Led Zeppelin interviews

Ed Driscoll has links to four Led Zeppelin-related interviews, at least two of which are genuine. Warning: the one featuring Robert Plant contains mature subject matter.

BTW, has anyone out there watched the new "Unledded" DVD yet?


That was some pretty interesting Zep stuff! I've rediscovered LZ this last year, esp. after finding I, II and III in a thrift store along with House of the Holy. Amazing stuff.

I really enjoyed the comments the tech made about Jimmy's playing being reckless and pushing limits, after hearing other guitarists (wannabees) crack on him for being "sloppy" in concert.

It was cool, wasn't it? And finding all those records in a thrift store? You luck dog! (or is it "you lucky cow!"?)

I confess that I agree that there is an element of sloppiness in Page's playing. When I compare his playing to that of David Gilmour (which I know only from the widely-played Pink Floyd songs) or Brian May. I think that in Page's willingness to go in all directions at once (and who else could pull that off the way he does?), he does sacrifice some of the clarity and bite that I find in some other guitarists. This is of course a very subjective judgement. I do recall back in the very early '80s, when I was hanging out with some real Zep fans, I was a bit of a snob: I listened to jazz (Charlie Christian, Django Rheinhardt, Joe Pass, John Abercrombie, Terje Rypdal, Wes Montgomery, etc.). Within our little our little knot of friends, the two ends of the continuum of great guitarists were occupied by Jimmy Page and John McGlaughlin. What a contrast in technique--McGlaughlin's was vastly better, but we didn't feel that took anything away from Page because of the style of music he played.

In my view, Page's greater contributions to LZ were in fashioning the sensibility of it, such that it could run the gamut from "The Battle Of Evermore" to "Whole Lotta Love" to "Kashmir". It was the way he contributed to the whole shape of the band and its output. Purely as an instrumentalist, I think John Bonham was every bit as important to Zep's sound as Page, as were Plant's vocals. But I don't think anyone else but Page could have merged the blues and the folk and the rock and the exotic musical elements in such a compelling way.

I'm familiar with Django, but not McGlaughlin; I'll check him out.

Did you happen to catch Dave Grohl's (Foo Fighters, Nirvana) tribute to Bonham in Rolling Stone earlier this year (spring?). It was amazing! Drummer to drummer kudos. Very insightful too.

I'd heard that John Paul Jones' influence has not been fully seen by most; apparently he did the arranging along with bass/keyboards.

My bad: I misspelled his name. Think of a cross between Tal Farlow and Carlos Santana. He gained a good deal of notoriety as Miles Davis's guitarist when Miles was starting to go electric (the days of Joe Zawinul, Billy Cobham, and Wayne Shorter). He is (or was, at least) a devotee of Guru Sri Chinmoy, and so much of his music has a strong Indian influence. He did an album ( Love, Devotion, and Surrender ) with Carlos Santana.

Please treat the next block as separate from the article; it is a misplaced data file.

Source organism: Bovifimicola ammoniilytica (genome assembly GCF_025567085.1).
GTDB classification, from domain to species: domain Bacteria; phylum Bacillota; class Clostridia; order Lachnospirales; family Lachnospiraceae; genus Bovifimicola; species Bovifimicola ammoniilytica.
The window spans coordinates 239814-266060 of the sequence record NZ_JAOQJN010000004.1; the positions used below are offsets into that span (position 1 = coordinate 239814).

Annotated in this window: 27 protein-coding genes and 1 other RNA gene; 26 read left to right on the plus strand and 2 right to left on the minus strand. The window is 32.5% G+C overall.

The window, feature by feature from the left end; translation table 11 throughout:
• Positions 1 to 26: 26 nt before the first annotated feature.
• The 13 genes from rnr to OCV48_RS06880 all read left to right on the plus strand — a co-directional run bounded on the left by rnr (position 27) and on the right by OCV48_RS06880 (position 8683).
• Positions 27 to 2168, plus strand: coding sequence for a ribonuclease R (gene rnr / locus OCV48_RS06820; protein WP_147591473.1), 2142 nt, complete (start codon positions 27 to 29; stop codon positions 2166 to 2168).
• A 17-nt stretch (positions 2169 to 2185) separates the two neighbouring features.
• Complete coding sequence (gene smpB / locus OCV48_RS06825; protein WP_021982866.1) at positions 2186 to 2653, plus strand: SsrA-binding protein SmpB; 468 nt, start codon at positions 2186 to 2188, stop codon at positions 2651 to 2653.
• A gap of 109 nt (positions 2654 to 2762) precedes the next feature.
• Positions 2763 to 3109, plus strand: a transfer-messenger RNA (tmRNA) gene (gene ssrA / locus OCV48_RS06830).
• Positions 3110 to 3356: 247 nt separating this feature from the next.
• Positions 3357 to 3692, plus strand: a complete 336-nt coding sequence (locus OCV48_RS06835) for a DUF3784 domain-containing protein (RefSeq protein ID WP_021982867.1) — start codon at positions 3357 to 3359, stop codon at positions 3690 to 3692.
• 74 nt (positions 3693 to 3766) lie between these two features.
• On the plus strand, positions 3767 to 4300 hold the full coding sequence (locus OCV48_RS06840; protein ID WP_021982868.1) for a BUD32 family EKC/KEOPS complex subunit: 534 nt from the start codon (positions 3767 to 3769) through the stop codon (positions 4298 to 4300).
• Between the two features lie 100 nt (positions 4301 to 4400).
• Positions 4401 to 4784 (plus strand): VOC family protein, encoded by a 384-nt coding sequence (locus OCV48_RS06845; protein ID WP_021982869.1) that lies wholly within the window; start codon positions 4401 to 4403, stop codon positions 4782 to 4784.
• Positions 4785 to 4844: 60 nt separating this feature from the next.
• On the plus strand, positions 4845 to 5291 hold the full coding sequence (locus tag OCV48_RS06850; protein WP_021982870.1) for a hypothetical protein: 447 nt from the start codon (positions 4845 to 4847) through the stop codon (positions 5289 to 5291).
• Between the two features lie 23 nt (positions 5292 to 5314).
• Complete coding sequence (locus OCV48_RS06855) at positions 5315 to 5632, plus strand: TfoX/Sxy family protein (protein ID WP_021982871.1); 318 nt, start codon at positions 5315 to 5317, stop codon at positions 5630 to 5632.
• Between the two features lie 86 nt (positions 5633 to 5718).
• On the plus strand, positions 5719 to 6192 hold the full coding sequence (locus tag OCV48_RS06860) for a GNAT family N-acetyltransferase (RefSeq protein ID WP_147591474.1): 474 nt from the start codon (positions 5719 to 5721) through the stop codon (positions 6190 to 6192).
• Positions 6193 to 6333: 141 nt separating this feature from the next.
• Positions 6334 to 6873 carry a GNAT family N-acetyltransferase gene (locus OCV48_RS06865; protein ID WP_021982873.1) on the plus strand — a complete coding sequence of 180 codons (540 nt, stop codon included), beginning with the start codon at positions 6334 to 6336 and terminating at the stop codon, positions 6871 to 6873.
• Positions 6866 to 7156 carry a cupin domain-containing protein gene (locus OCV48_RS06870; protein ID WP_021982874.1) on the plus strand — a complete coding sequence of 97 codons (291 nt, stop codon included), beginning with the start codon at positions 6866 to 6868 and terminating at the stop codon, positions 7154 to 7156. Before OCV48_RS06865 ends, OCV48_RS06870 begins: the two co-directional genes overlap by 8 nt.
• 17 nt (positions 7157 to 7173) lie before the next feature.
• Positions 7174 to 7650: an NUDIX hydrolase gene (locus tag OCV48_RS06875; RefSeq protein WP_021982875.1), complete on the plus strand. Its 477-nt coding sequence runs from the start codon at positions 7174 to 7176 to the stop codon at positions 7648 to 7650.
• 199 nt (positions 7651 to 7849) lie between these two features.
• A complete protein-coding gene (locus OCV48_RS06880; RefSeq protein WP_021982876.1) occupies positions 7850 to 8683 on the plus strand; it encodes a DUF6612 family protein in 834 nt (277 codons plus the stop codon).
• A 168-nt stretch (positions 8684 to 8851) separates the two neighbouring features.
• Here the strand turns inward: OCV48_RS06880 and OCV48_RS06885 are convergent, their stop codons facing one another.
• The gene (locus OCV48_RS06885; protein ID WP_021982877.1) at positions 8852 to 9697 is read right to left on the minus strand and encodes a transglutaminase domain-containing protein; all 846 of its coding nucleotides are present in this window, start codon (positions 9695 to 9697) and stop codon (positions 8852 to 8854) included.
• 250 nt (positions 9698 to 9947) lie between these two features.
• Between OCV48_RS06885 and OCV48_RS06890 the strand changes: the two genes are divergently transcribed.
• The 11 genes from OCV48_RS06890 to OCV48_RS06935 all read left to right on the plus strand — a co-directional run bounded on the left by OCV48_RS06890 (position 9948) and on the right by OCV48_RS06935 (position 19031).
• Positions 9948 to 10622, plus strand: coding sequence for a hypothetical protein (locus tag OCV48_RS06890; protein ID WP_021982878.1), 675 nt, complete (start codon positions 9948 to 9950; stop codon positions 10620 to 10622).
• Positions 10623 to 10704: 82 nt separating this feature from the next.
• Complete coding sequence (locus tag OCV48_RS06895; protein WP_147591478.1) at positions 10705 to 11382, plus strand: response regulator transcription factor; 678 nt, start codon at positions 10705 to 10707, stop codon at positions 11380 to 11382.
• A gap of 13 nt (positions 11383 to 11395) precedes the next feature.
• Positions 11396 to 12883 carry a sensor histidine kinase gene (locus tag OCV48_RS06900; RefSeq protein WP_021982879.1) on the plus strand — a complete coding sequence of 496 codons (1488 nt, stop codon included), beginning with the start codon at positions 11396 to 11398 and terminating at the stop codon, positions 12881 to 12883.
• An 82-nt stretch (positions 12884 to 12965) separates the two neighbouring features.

If you want to hear just how rippingly fast and clean his technique is, pull up his album Electric Dreams at Amazon.com and listen to the exceprt from "The Dark Prince". I doubt that he does a hammer-on in the whole piece: each note is picked.

I am not at all saying that Page is any kind of a slouch as a guitarist--not in the least. I love his solo in "Fool In the Rain" from In Through the Out Door, as well as much else. I would just say that his virtues as a guitarist are orthogonal to McLaughlin's, and that his contributions to Led Zeppelin were as much in the whole creative construction of the band as solely in his playing.

I seldom read Rolling Stone, and so I did not see that piece on Bonham. I recall hearing or reading someone either in or close to the band saying that part of his genius lay in knowing what not to play. You listen to "Moby Dick", and you realize that he was a drummer with plenty of chops. And yet, you listen to the levee song from the 4th album, and he's not filling every rhythmic nook and crannie with sound. His playing is loud, but there is a restraint about it that is itself very powerful. Emporer Joseph could never have said to him as he did to Mozart that he played too many notes. He's kind of the opposite of the crazed, hyperactive Keith Moon (who is great also, but in a totally different way). There is a kind of stalking, doom-like inevitability about Bonham's playing that I find very powerful, especially when you know that he very well could deliver more sound than you could take.

I suspect that you are right, that Jonesy's influence is greater than one thinks, though I thought that Page arranged as well.

Found it!
http://www.rollingstone.com/news/story/_/id/594005 0
"They were never critically acclaimed in their day, because they were too experimental and they were too fringe. In 1968 and '69, there was some freaky shit going on, but Zeppelin were the freakiest. I consider Jimmy Page freakier than Jimi Hendrix. Hendrix was a genius on fire, whereas Page was a genius possessed" too true.

Thanks for the Rolling Stone link--it's an interesting read. I can't join Grohl in investing the band with religious significance, though.

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